Ukraine: Amid War, LGBTI People Fight for Equal Rights

The issue of same-sex marriage has been thrown into focus by the ongoing conflict.

Ukraine: Amid War, LGBTI People Fight for Equal Rights

The issue of same-sex marriage has been thrown into focus by the ongoing conflict.

In late September, the LGBTI community in Ukraine’s northeastern city of Kharkiv defied ongoing shelling to hold a week of Pride events under the slogan, United as Never Before.
In late September, the LGBTI community in Ukraine’s northeastern city of Kharkiv defied ongoing shelling to hold a week of Pride events under the slogan, United as Never Before. © KharkivPride
In late September, the LGBTI community in Ukraine’s northeastern city of Kharkiv defied ongoing shelling to hold a week of Pride events under the slogan, United as Never Before.
In late September, the LGBTI community in Ukraine’s northeastern city of Kharkiv defied ongoing shelling to hold a week of Pride events under the slogan, United as Never Before. © KharkivPride
In late September, the LGBTI community in Ukraine’s northeastern city of Kharkiv defied ongoing shelling to hold a week of Pride events under the slogan, United as Never Before.
In late September, the LGBTI community in Ukraine’s northeastern city of Kharkiv defied ongoing shelling to hold a week of Pride events under the slogan, United as Never Before. © KharkivPride
Monday, 3 October, 2022

In late September, the LGBTI community in Ukraine’s northeastern city of Kharkiv defied ongoing shelling to hold a week of Pride events under the slogan, United as Never Before.

Kharkiv Pride saw activists decorate the city – severely damaged from Russian missiles - with banners, organise rallies on the metro, hold memorial events for LGBTI people killed in the fighting and raise money for military personnel.

The events highlighted ongoing efforts by Ukraine’s LGBTI community to fight for their rights, even amidst the full-scale invasion.

Ukrainian legislation still deprives the LGBTI community of many of the rights that heterosexual people have. There is no civil partnership legislation, and same-sex couples in Ukraine cannot adopt children, inherit their partner's property, access alimony or automatically serve as next of kin when making medical decisions.

Equal marriage has become a symbol of the fight against discrimination. Three months ago, a petition calling for President Volodymyr Zelensky to consider legalising same-sex marriage gained far more than the required 25,000 signatures for it to be considered.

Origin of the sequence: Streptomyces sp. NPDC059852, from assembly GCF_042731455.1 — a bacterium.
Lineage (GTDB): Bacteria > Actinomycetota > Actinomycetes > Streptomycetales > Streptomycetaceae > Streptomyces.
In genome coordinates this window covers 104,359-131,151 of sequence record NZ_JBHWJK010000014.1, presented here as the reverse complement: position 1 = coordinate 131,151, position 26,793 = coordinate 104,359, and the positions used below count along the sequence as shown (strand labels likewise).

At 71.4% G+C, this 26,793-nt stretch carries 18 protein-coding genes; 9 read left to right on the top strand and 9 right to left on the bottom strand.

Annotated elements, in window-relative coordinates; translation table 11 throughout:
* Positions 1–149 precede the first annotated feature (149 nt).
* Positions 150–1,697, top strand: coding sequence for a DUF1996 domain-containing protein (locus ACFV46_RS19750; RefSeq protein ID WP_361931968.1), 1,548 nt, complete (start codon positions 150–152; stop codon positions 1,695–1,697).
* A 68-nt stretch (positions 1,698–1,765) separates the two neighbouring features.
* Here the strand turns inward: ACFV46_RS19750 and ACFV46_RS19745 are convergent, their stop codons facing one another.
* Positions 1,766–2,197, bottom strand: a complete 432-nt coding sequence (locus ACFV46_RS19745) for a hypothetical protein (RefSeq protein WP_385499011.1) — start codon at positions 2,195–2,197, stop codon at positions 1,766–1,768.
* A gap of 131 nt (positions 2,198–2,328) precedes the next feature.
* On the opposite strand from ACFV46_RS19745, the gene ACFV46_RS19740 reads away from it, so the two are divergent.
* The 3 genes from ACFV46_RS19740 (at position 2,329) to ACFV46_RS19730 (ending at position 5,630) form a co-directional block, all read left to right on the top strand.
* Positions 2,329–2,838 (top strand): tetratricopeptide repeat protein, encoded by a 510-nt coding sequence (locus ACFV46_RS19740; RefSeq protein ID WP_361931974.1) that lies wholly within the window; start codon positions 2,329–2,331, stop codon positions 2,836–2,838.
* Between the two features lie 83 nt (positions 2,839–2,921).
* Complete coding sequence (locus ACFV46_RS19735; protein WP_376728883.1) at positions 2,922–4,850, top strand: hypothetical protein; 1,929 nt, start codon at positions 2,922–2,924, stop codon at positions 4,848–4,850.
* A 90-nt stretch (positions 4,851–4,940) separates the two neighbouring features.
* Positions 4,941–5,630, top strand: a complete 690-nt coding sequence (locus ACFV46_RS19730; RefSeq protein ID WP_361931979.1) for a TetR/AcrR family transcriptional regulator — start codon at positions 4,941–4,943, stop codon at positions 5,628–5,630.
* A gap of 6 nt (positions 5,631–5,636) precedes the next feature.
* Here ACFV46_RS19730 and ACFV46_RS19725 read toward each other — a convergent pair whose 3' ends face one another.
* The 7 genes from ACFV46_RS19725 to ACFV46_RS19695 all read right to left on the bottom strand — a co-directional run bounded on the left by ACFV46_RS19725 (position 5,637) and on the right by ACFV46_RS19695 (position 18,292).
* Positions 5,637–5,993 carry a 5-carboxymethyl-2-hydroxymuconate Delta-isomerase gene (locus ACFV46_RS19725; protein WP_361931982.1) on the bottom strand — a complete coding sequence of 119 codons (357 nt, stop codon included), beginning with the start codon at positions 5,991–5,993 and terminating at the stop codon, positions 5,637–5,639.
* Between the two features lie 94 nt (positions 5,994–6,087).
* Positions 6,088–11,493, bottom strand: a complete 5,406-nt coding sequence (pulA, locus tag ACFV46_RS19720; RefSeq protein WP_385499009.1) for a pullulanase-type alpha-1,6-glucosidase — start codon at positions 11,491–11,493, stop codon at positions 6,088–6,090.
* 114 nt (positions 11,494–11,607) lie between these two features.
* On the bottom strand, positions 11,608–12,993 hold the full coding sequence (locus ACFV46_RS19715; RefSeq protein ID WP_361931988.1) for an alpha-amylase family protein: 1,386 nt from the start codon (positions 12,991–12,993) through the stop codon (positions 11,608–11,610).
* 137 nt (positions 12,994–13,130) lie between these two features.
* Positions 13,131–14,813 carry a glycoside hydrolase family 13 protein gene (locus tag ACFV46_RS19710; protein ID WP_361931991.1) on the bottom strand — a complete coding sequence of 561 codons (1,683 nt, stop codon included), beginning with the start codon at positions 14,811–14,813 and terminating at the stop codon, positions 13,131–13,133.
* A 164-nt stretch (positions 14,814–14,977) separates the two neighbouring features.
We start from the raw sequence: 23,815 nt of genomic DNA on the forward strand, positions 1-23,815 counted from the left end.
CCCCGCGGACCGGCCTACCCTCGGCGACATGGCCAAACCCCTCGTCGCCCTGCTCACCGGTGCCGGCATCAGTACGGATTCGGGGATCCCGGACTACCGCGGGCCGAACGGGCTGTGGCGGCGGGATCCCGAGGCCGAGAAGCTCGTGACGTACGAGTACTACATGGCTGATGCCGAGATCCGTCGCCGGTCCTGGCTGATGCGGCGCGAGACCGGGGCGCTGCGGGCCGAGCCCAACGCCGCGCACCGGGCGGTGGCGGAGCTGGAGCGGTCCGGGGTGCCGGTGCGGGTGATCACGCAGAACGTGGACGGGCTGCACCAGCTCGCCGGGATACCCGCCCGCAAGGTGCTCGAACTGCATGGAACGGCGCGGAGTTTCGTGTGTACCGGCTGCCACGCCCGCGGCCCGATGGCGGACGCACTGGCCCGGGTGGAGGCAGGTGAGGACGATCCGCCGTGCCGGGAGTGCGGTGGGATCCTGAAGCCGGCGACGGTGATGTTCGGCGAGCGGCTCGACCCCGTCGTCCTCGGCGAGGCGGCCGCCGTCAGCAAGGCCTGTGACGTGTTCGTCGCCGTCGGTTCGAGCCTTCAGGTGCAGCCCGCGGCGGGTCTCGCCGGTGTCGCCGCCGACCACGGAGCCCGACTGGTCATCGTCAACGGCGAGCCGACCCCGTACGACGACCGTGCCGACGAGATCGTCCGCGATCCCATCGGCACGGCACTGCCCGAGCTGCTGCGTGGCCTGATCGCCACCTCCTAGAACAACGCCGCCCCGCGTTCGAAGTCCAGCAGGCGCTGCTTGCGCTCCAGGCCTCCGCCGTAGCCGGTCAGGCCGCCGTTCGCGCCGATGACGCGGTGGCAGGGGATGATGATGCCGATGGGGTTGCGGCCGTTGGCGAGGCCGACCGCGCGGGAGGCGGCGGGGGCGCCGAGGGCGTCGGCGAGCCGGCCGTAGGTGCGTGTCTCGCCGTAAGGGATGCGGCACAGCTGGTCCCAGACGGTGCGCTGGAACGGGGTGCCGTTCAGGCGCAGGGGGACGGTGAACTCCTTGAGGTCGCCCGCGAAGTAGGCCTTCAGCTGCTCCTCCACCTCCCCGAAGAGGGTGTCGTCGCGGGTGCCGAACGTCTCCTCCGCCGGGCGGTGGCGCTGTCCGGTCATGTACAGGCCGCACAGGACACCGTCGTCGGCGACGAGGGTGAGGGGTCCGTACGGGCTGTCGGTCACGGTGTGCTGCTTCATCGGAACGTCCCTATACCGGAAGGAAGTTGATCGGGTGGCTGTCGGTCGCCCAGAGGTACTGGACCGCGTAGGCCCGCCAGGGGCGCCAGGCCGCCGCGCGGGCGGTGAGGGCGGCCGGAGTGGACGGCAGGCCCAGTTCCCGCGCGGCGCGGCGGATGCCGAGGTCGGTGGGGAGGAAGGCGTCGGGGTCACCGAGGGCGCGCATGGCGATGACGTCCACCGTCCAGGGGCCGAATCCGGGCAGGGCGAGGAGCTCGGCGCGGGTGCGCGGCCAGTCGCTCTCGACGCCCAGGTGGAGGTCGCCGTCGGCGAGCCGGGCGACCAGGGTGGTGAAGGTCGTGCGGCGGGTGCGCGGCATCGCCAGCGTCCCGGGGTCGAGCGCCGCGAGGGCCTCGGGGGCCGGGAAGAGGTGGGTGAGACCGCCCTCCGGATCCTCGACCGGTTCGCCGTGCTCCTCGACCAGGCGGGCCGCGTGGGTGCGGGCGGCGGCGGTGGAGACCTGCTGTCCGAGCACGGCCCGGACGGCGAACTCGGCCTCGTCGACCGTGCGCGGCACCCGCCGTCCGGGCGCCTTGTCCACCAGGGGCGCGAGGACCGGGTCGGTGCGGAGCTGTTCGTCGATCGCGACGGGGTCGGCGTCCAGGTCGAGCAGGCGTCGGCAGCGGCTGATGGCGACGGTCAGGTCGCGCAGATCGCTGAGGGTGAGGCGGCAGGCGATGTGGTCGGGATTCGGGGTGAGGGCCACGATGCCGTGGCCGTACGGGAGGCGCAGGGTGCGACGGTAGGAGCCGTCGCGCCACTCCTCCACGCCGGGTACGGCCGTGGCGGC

Many activists were surprised at the unusual level of support it received, and the response from the president – who has stressed that his country is a democracy fighting against autocratic Russia – was also positive.

Noting that Ukraine’s constitution deemed marriage to be based on “based on the free consent of a woman and a man,” Zelensky said that, while this could not be changed during wartime, his government had been working on plans to legalise same-sex civil partnerships. The president tasked his prime minister to look into this and report back.

The issue of equal marriage has indeed been thrown into focus by the ongoing war. LGBTI people serving in the armed forces are well aware that their partner would have no rights to any benefits if they were killed, or the ability to make any decisions on their behalf if they were injured.

“When, if not now, are we supposed to care about the military?” asked Timur Levchuk, co-founder of the Fulcrum UA NGO, which is working on a draft civil partnership law. “We have no guarantees that all LGBTI [soldiers] will return from the front alive. I wish these people knew that they were fighting for a country that at some point gave them civil rights. I don’t want them to die without receiving equal rights for same-sex couples in Ukraine.”

Activists believe that the president could intervene to speed the process of equal marriage.

“The political will of the president’s office could still give the green light to the extension of the institution of marriage to same-sex couples without changing the constitution,” said Sviatoslav Sheremet, policy and legislation coordinator at the National MSM Consortium, another group working on civil partnerships legislation.